• Align STP Root and HSRP primary on the same distribution switch
  • Put Root Guard on downlinks (facing access switches)
  • Put Loop Guard on uplinks (facing distribution switches)

Routed Access

Routed access

The routed access design has no layer 2 links. It’s all routing which means
convergence is fast, no links are blocking and equal cost routing can be used.
The drawback is that no VLANs can span the topology. If MPLS is enabled in the core
some VLANs could still be able to span through the use of EoMPLS, VPLS etc. Key
points to consider for this design:

  • How much more will routed access cost me?
  • Do I need the performance/convergence gain?
  • Do I have the need to span any VLANs?
  • How many routes do my access layer devices support?
  • Summarize routes towards the core
  • Summarize routes towards the access
  • Tune CEF to avoid polarization
  • Don’t peer IGP across links unless you intend to use them
  • Ports toward users hardcoded to access and enable portfast
  • Configure root guard or BPDU guard towards users
  • Enable security features such as DHCP snooping and DAI

Layer 2 Distribution with MLAG

Layer 2 MLAG

Newer designs can utilize newer features like stacking, VSS and vPC. This means that
VLANs can span access switches but there is no physical loop because MLAG is used.
This gives us the advantage of a layer 2 distribution without the disadvantage of
relying on spanning tree for convergence. There is no need to run HSRP becaues the
distribution layer is acting as one device. The key points are similar to the layer 2

  • Tune CEF to avoid polarization leading to underusing links
  • Summarize routes towards the core
  • Set the trunk mode to on/nonegotiate
  • Ports toward users hardcoded to access and enable portfast
  • Configure root guard or BPDU guard towards users
  • Enable security features such as DHCP snooping and DAI
  • Put Root Guard on downlinks (facing access switches)
  • Put Loop Guard on uplinks (facing distribution switches)

If doing a new design I would definitely go with some form of stacking or VSS or vPC
if deploying Nexus switches. This gives us the flexibility of using layer 2 in distribution
but still not needing to rely on STP and FHRP for convergence.

Recommendations for Fast Convergence

  • Use only point to point interconnections
  • Use fiber between all devices for fast convergence (debounce timer)
  • Tune the carrier delay timer
  • When possible use IP configuration on phsyical interface over SVI

I did a separate post on Detecting Network Failure which goes into more detail
on detecting failure.

Why should physical interfaces be used over SVI? The following steps take place when
converging on a physical interface:

  1. Link Down
  2. Interface Down
  3. Routing Update

When using an SVI there are some additional steps however:

  1. Link Down
  2. Interface Down
  3. Autostate
  4. SVI Down
  5. Routing Update

When using an SVI when the link goes down the switch must check if there are any
other ports up with that VLAN configured. If it is the SVI won’t be brought down.
Even if there isn’t it takes time to go through all the interfaces before declaring
the SVI down. This can worsen convergence by a good 200 ms. If you do use an SVI
then make sure that it is point to point so that it’s not allowed on any other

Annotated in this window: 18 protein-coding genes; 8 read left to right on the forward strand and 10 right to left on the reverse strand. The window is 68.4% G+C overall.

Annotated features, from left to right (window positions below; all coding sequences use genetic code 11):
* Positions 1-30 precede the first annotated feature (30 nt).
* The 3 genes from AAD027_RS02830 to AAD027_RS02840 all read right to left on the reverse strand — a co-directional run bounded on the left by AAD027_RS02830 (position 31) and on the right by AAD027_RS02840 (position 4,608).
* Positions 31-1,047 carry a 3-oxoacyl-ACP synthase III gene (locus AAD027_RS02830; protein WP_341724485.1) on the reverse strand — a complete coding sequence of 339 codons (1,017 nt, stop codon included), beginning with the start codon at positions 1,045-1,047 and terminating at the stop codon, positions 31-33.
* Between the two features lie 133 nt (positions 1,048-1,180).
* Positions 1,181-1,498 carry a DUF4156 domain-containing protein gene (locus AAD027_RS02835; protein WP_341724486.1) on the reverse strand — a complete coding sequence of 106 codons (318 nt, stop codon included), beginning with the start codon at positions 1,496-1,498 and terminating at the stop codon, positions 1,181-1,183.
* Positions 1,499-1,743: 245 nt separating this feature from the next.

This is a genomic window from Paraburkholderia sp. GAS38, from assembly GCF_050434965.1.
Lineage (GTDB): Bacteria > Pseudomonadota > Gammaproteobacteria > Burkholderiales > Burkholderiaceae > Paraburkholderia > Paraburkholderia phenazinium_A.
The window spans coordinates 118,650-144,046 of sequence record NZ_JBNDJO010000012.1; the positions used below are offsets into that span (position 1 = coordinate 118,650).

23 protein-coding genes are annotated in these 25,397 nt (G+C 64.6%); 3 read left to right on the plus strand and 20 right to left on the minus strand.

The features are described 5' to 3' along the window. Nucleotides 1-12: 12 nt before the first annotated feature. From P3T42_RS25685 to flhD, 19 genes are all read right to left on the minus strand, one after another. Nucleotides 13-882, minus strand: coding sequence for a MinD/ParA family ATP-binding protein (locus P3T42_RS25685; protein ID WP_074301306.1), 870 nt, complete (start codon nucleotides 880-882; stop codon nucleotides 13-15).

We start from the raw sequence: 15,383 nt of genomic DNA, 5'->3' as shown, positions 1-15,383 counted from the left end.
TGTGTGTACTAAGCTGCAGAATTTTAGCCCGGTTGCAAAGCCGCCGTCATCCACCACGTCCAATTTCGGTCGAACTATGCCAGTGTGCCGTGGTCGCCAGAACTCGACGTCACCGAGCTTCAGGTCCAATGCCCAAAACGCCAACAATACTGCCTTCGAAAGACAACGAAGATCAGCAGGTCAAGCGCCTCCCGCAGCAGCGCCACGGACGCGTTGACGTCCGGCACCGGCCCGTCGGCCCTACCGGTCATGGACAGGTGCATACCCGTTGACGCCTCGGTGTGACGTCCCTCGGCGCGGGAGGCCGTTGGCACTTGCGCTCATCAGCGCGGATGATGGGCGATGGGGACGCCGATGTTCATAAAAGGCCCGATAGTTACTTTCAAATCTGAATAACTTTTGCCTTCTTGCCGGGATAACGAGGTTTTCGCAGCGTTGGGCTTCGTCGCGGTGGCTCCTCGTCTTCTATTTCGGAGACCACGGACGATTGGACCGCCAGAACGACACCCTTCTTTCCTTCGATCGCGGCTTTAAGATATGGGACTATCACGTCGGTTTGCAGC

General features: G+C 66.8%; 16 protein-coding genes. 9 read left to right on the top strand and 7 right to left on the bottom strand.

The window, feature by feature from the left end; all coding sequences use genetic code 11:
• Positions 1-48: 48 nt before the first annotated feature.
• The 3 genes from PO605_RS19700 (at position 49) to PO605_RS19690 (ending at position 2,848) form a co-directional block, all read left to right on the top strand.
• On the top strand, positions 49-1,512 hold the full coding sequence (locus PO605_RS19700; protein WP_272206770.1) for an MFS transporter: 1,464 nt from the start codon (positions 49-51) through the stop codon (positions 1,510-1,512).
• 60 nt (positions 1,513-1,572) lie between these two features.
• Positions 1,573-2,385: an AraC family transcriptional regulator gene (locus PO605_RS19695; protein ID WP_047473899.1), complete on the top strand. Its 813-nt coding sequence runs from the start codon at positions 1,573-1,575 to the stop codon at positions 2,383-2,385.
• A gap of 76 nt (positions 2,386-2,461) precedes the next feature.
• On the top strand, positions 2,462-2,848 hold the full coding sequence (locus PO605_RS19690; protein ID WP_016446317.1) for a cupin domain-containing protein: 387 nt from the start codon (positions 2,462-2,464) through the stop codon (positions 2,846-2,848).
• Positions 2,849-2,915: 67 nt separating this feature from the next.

links than the link connecting the two switches.

Recommendations for Spanning Tree

  • Don’t span VLANs across switches unless neccessary
  • Use RSTP or MST for best convergence
  • Even if you have no loops, STP is needed to protect against user side loops
  • STP can protect against misconfiguration or hardware failures creating loops

Layer 2 Hardening

Cisco recommends the following features for hardening layer 2 in a campus design:

Layer 2 hardening

I agree with most of this but there are some caveats.

One issue is with Root Guard. Why do we run Root Guard? To protect against another
switch dictating the bridging topology. I would set the root to a priority of 0 and the
secondary root to a priority of 4096. That should provide protection and if you don’t
trust your employees to not mess up the network that is an education problem or
management problem. Restrict user accounts in Tacacs what they can’t do to remove
potentially dangerous commands such as switchport trunk allowed vlan, no router bgp,
no router ospf and so on.

So what is the issue with Root Guard? The STP root will also be the HSRP primary device.
Because the network is designed with Equal Cost Multi Paths (ECMP) some traffic may
arrive at the standby HSRP router. This is the network without blocking links:

Root Guard step 1

No issues so far except that the crosslink is being used but it’s not a major deal.
But what happens if the links between the HSRP primary and standby fails?

Root Guard step 2

The access switches are sending superior BPDUs but the secondary distribution switch will
block the link due to Root Guard being implemented. This means that any traffic arriving
at the secondary distribution switch destined for the access layer switches will be
black holed. That is why I would not implement Root Guard towards the access layer.

Recommendations for Layer 3

Here are some recommendations for Layer 3:

  • Build triangles not squares for deterministic convergence
  • Use passive-interface default and only peer on links used for transit
  • Design the network with dual Layer 3 paths for resiliency
  • Summarize from the distribution to the core to cut down on flooding and Active queries
  • Tune CEF to avoid polarization of linkz

What happens if we design with squares?

Routing Square

If a device goes down the network has to rely on flooding of updates or LSAs before it
can converge. There is no secondary path that can be immediately installed.

But if the design is a triangle instead:

Routing Triangle

There are already dual paths so losing one won’t affect convergence and the other route
is already in the FIB so traffic can keep flowing.


There are many network designs out there. Learn the strengths and weaknesses of
different designs. Look at best practice designs from the vendors but don’t follow
them blindly. As I have shown sometimes recommendations will not work for all

Finding the right design depends on business needs, budget and what kind of applications
that are running. Read more on campus design in BRKCRS-2031 and also look at the Cisco
Validated Network Designs